10 Domed Facts About Stegoceras


Sebastian Bergmann, Wikimedia Commons // CC BY-SA 2.0

Thanks to its similar-sounding name, today’s dino will always get mixed up with the spiky-tailed, crowd-pleasing Stegosaurus. If you caught these two standing side by side, however, you’d have no trouble telling them apart. Bipedal Stegoceras had a very different profile and led a very different lifestyle. 

1. Its Back Legs Were Three Times Longer Than Its Front Ones.

Stegoceras probably didn’t win many arm wrestling contests with those “short and weak” forelimbs.

2. A New Species Was Introduced in 2011.

Seventy-two million years ago, Stegoceras novomexicanum roamed the American Southwest. At around four feet long, it would have been dwarfed by Stegosaurus validum, a better-known species which measured in at just over six feet from end to end.

3. Stegoceras’ Name Means “Horned Roof.”

Coined by paleontologist Lawrence Lambe in 1902, the moniker references that bumpy dome on the dino's head.

4. The Creature Was a Heavy Breather.

“The biggest difference between Stegoceras and us (in terms of breathing) is that it would have breathed more like a bird or reptile in that it took longer, deeper breaths,” says Ohio University doctoral student Jason Bourke. When Bourke and his colleagues performed a CT scan of a Stegoceras skull last year, they sniffed out some amazing new facts about the way this dino breathed. For example, each breath likely helped keep its brain from overheating by cooling cranial blood vessels. Also, because reptiles lack nose hairs, Stegoceras must have relied heavily on mucous to avoid inhaling small, airborne objects.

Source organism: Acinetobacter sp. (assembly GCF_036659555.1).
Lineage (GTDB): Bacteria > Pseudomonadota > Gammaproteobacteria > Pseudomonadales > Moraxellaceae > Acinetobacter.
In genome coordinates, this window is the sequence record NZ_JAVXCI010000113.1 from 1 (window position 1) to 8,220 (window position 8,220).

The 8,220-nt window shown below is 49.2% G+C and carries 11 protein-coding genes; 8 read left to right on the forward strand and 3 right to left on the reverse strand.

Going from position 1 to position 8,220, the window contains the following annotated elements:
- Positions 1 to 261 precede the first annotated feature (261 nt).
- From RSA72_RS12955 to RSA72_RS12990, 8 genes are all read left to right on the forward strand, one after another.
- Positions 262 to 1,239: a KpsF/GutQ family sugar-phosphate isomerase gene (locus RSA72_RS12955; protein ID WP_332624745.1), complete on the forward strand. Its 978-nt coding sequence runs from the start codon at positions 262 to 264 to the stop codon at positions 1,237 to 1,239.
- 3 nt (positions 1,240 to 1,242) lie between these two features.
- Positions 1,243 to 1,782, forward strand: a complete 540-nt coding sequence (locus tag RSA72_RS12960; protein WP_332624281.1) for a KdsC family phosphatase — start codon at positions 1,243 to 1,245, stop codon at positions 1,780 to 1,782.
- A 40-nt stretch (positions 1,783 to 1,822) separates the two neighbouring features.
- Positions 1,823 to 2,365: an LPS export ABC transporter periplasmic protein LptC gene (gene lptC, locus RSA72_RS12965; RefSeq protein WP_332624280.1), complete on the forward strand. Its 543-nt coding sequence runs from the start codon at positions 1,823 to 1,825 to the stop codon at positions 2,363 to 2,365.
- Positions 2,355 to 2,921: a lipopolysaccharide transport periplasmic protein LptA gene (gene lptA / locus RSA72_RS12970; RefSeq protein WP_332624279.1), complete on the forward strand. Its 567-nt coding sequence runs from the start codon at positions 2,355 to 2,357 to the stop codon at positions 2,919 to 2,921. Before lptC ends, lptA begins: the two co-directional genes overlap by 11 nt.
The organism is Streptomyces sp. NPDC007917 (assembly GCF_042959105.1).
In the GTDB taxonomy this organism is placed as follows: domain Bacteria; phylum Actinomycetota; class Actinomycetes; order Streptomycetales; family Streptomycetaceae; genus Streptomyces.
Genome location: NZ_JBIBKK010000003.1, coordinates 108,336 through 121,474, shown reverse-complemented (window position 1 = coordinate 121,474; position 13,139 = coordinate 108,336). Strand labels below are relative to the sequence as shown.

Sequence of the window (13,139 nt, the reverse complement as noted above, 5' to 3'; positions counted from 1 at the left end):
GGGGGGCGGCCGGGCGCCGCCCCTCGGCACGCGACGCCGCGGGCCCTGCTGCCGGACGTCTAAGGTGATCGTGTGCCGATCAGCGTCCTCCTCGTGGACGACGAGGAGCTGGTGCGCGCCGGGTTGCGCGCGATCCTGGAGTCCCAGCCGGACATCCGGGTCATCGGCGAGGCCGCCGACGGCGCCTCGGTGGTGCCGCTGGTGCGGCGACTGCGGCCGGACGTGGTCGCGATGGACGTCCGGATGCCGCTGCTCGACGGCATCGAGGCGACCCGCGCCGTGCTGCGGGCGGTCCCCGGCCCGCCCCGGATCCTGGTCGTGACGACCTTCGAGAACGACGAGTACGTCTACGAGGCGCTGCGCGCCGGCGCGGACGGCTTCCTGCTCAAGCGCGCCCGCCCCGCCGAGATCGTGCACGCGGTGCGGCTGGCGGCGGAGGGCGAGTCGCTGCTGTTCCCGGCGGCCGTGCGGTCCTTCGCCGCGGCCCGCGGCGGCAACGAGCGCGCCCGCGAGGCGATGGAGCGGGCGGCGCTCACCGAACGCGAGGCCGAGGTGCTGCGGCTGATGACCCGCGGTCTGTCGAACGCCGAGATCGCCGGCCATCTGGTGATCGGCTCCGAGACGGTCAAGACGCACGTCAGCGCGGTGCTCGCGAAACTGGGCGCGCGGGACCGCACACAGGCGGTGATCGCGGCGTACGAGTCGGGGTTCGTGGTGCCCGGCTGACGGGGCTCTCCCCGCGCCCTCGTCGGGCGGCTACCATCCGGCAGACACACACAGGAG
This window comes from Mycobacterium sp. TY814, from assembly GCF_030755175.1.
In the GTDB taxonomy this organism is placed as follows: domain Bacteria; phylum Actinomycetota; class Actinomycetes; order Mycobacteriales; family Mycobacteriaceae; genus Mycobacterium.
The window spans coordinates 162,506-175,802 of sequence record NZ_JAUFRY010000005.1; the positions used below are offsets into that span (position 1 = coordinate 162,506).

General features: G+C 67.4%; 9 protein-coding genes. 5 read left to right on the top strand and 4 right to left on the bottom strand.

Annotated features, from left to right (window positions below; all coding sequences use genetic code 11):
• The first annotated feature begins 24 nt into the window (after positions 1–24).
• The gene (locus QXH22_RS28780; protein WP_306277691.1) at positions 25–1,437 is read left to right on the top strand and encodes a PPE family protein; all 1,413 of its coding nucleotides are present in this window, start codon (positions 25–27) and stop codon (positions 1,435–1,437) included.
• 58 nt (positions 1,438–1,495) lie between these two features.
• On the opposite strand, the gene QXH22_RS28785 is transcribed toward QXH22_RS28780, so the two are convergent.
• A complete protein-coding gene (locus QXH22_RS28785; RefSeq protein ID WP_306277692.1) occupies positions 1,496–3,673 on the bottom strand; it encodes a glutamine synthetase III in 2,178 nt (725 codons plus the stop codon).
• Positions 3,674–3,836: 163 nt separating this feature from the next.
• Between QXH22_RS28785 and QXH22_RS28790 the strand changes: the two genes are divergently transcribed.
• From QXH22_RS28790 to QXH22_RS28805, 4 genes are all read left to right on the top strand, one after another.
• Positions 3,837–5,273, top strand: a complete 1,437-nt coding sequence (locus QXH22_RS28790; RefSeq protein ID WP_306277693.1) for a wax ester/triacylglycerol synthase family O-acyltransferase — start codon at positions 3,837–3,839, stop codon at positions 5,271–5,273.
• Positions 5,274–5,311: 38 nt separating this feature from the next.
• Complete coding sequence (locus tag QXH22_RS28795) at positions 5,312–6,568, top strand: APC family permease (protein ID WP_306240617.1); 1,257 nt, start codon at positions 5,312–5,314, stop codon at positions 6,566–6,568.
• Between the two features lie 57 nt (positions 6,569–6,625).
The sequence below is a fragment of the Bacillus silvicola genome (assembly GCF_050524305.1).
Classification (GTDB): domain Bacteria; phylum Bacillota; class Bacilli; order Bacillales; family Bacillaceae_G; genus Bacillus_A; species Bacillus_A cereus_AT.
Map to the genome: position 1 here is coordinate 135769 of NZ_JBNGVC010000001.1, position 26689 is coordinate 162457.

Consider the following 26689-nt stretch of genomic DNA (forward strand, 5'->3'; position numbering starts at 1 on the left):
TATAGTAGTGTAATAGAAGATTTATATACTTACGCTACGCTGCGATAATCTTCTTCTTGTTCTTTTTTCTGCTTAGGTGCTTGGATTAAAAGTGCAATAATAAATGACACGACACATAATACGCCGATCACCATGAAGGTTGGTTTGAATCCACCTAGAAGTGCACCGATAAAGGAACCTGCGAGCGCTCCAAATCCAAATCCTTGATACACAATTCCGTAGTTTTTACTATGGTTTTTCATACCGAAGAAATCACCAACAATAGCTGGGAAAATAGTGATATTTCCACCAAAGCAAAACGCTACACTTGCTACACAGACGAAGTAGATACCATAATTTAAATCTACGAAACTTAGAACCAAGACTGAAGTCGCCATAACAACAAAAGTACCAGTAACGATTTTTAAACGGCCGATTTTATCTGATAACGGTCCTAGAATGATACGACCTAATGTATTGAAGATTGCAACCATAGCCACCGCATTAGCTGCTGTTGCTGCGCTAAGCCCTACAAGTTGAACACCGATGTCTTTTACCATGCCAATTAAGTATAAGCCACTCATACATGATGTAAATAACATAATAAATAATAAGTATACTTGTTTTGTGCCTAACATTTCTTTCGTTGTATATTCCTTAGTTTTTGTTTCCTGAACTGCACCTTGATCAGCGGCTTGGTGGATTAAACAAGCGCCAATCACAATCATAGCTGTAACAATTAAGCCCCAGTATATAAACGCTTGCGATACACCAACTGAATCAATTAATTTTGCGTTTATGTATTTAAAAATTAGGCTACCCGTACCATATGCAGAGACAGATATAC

5. Stegoceras had Decent Vision.

Both of Stegoceras’ eyes faced forward—which means this dino had depth perception. Not all were so lucky: Many primitive species had eyes that were oriented in slightly different directions. Though this let them take in more scenery, these guys would have struggled with discerning distances. 

6. Four Distinct “Zones” of Bone Were Present Inside its Dome.

As paleontologist Eric Snivley points out, one can see “alternating layers of stiff and compliant bone in the domes of these dinosaurs … It’s almost as if they are wearing a double motorcycle helmet.” For reasons we’re still figuring out, spongy skull material rested beneath a solid outer surface.

7. Its Range Stretched from Alberta to New Mexico.

Christophe Hendrickx, Wikimedia Commons // CC BY-SA 3.0

Next time you’re in Edmonton, check out the University of Alberta’s excellent Stegoceras display. Two mounted specimens can also be seen at the Royal Tyrell Museum (located about 85 miles northeast of Calgary).

8. Stegoceras and A Famous Carnivore Were Briefly Mistaken For the Exact Same Critter.

Hey, hindsight is 20/20. Scientists now know that Troodon was a nimble, sickle-clawed predator, as evidenced by multiple skeletons. For many years, however, we had nothing but its isolated teeth to work with. In the early 20th century, a handful of these pearly whites were found near an assortment of partial Stegoceras skull remains. So, naturally, some paleontologists assumed that they all belonged to a weird, thick-headed chimera-saurus rather than two separate dinos.

9. Stegoceras Had an “S” or “U”-Shaped Neck

Older paintings of Stegoceras (and its relatives) show the animal keeping its neck perfectly straightened and parallel with the ground, ready to ram into whatever might be stupid enough to mess with it. But in life, the creature’s neck was habitually curved [PDF].

10. By Some Accounts, It Could Have “Out-Butted” A Modern Bighorn Sheep.

After scanning the skulls of Stegoceras, a similar dinosaur named Prenocephale, and 10 still-living hoofed mammals, an international paleontology team concluded that these dinos may have been even better at butting heads than today’s bighorn sheep or musk ox. Their research indicates that Stegoceras’ skull was great at dissipating impact forces caused by collisions with solid objects.

This doesn’t necessarily prove that these guys went on head-to-head ramming sessions. Some experts believe that Stegoceras preferred “flanking” each other by swinging those bowling ball-like heads into their rivals’ sides. Frankly, both techniques sound painful—be glad you’ll never have to worry about incurring the wrath of a belligerent Stegoceras.